4. The fourth step of the process for buying a house? How do I find my dream home? My guess is that you like most buyers will start looking for properties on-line. It’s easy enough to put in your parameters of price range, areas of interest and to insert your needs and wants. It’s quite satisfying to search, eliminate and review all the available homes. It’s entertaining to look at all the pretty pictures and even ask for more information. BUT you should not choose an agent to assist you in your search based upon the looks of a property they are presenting on a website. First ask friends and family if they can recommend a full-time professional who works in the area you want to explore, if you get glowing reports then call that person, if the report is just so so, move on. If you have no one in mind then find a company with a proven reputation and national name recognition or ask in your prospective community for a reputable company. When you hear the same names mentioned over and over you should contact the principal broker of one of those agencies and ask them to match you with one of their agents. As the principal broker of a large firm I often get calls from buyers asking if I would recommend an agent based on the agents expertise for a specific type of property, price range or area they primarily service. I find myself matching a buyer with an agent who I know is knowledgable and able to meet the client’s needs. Another option is to conduct your own investigation by searching on-line for agents’ websites, blogs and agent profiles which give you an idea of the individual behind the picture and some insight into their business style. I would contact the agents and eliminate anyone who does not get back to you within 24 hours. When interviewing an agent ask for areas they serve and how many properties they have listed or sold where you want to be. Personally, I suggest you ask the agent send you 5-10 of the best properties that are on the market based on your description and see if they send you what you’ve asked for. If you like what you see, make the appointment and after your first day of viewing homes, ask yourself if you feel a connection with the agent and was it an enjoyable experience. It’s fine to sign a buyers contract now when you have identified the Realtor that you want to represent you. A buyer contract is a higher level of committment from the agent to you (as opposed to the sellers of the properties you ae viewing) which clearly describes what service they will provide in exchange for loyalty.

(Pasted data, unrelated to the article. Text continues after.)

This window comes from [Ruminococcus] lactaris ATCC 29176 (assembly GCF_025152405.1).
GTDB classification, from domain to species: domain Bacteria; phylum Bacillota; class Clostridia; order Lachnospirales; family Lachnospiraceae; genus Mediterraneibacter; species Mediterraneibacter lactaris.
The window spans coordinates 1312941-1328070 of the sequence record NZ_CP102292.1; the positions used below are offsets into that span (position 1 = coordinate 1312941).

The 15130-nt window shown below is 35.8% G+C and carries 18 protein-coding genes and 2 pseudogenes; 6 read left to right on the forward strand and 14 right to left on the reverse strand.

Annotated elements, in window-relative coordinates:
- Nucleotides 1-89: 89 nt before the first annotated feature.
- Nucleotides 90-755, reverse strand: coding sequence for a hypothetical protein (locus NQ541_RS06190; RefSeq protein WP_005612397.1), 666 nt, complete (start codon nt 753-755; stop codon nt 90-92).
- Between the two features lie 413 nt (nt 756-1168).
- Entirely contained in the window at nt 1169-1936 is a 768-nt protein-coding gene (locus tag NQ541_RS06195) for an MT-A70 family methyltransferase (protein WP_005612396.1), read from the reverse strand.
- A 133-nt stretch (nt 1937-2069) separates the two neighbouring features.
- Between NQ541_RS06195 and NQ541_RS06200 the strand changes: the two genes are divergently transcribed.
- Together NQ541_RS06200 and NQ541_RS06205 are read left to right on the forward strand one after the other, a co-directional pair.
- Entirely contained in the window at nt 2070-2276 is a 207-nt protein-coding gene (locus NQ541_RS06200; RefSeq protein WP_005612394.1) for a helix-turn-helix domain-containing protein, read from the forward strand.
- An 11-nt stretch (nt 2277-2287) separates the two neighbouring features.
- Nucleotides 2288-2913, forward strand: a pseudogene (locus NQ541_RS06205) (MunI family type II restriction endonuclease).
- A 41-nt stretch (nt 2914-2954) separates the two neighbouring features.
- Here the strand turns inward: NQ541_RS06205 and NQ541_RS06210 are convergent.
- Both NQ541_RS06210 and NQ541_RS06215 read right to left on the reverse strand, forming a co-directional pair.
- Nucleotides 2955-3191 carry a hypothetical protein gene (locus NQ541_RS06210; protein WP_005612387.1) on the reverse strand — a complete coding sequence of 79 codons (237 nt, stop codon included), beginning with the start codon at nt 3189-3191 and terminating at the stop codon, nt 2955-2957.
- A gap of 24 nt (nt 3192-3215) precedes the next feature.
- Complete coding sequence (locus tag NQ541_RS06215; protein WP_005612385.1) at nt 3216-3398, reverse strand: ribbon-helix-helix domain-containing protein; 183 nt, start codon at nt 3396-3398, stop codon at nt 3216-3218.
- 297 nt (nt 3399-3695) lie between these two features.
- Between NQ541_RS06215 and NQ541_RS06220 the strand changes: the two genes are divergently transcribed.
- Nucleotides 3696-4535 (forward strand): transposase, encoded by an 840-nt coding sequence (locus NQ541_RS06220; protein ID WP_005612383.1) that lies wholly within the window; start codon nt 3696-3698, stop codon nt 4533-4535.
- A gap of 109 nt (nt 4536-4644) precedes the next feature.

Now you have all the pieces of the process of buying a house in place. Where you want to buy, what type of home, how much you can spend and the Realtor who will guide and advise you. Buying a house should be a wonderful and memorable experience so now it’s your adventure. If you have any more questions about the process for buying a house or wan’t to begin your search in the Hudson Valley/Catskill area don’t hesitate to contact me by visiting my website www.villagegreenrealty.com. Happy Househunting!